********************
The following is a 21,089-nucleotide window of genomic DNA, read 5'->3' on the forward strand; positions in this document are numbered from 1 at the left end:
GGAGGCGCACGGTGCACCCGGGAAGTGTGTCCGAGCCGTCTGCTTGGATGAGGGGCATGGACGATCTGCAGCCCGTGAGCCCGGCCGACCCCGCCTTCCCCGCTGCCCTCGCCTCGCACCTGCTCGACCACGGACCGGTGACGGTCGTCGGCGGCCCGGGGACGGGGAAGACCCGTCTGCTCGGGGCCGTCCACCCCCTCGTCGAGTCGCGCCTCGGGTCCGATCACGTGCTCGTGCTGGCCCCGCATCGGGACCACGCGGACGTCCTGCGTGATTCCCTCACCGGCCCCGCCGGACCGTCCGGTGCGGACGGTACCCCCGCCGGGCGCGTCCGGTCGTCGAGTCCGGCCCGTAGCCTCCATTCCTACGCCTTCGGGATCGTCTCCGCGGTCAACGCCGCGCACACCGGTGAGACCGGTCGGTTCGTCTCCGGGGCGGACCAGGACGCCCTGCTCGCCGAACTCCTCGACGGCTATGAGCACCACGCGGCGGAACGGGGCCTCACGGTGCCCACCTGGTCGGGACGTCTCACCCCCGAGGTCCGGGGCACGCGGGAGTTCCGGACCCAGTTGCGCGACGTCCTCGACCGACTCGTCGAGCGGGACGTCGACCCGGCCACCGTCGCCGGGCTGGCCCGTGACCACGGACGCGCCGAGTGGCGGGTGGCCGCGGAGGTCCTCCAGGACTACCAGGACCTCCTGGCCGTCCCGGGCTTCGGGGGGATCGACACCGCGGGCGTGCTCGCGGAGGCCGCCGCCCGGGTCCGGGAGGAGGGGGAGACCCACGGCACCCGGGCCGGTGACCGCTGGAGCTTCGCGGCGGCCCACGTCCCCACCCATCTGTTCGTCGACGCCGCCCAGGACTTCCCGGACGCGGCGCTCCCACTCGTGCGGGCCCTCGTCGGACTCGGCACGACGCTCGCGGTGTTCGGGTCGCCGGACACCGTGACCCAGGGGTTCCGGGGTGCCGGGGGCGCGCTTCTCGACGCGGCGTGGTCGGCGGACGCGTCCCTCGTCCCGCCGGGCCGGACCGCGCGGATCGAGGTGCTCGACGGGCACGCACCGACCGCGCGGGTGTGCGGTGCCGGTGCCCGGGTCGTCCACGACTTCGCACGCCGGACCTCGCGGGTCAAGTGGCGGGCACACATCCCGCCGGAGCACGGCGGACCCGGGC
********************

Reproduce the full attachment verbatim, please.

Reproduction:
The following is a 21,089-nucleotide window of genomic DNA, read 5'->3' on the forward strand; positions in this document are numbered from 1 at the left end:
GGAGGCGCACGGTGCACCCGGGAAGTGTGTCCGAGCCGTCTGCTTGGATGAGGGGCATGGACGATCTGCAGCCCGTGAGCCCGGCCGACCCCGCCTTCCCCGCTGCCCTCGCCTCGCACCTGCTCGACCACGGACCGGTGACGGTCGTCGGCGGCCCGGGGACGGGGAAGACCCGTCTGCTCGGGGCCGTCCACCCCCTCGTCGAGTCGCGCCTCGGGTCCGATCACGTGCTCGTGCTGGCCCCGCATCGGGACCACGCGGACGTCCTGCGTGATTCCCTCACCGGCCCCGCCGGACCGTCCGGTGCGGACGGTACCCCCGCCGGGCGCGTCCGGTCGTCGAGTCCGGCCCGTAGCCTCCATTCCTACGCCTTCGGGATCGTCTCCGCGGTCAACGCCGCGCACACCGGTGAGACCGGTCGGTTCGTCTCCGGGGCGGACCAGGACGCCCTGCTCGCCGAACTCCTCGACGGCTATGAGCACCACGCGGCGGAACGGGGCCTCACGGTGCCCACCTGGTCGGGACGTCTCACCCCCGAGGTCCGGGGCACGCGGGAGTTCCGGACCCAGTTGCGCGACGTCCTCGACCGACTCGTCGAGCGGGACGTCGACCCGGCCACCGTCGCCGGGCTGGCCCGTGACCACGGACGCGCCGAGTGGCGGGTGGCCGCGGAGGTCCTCCAGGACTACCAGGACCTCCTGGCCGTCCCGGGCTTCGGGGGGATCGACACCGCGGGCGTGCTCGCGGAGGCCGCCGCCCGGGTCCGGGAGGAGGGGGAGACCCACGGCACCCGGGCCGGTGACCGCTGGAGCTTCGCGGCGGCCCACGTCCCCACCCATCTGTTCGTCGACGCCGCCCAGGACTTCCCGGACGCGGCGCTCCCACTCGTGCGGGCCCTCGTCGGACTCGGCACGACGCTCGCGGTGTTCGGGTCGCCGGACACCGTGACCCAGGGGTTCCGGGGTGCCGGGGGCGCGCTTCTCGACGCGGCGTGGTCGGCGGACGCGTCCCTCGTCCCGCCGGGCCGGACCGCGCGGATCGAGGTGCTCGACGGGCACGCACCGACCGCGCGGGTGTGCGGTGCCGGTGCCCGGGTCGTCCACGACTTCGCACGCCGGACCTCGCGGGTCAAGTGGCGGGCACACATCCCGCCGGAGCACGGCGGACCCGGGC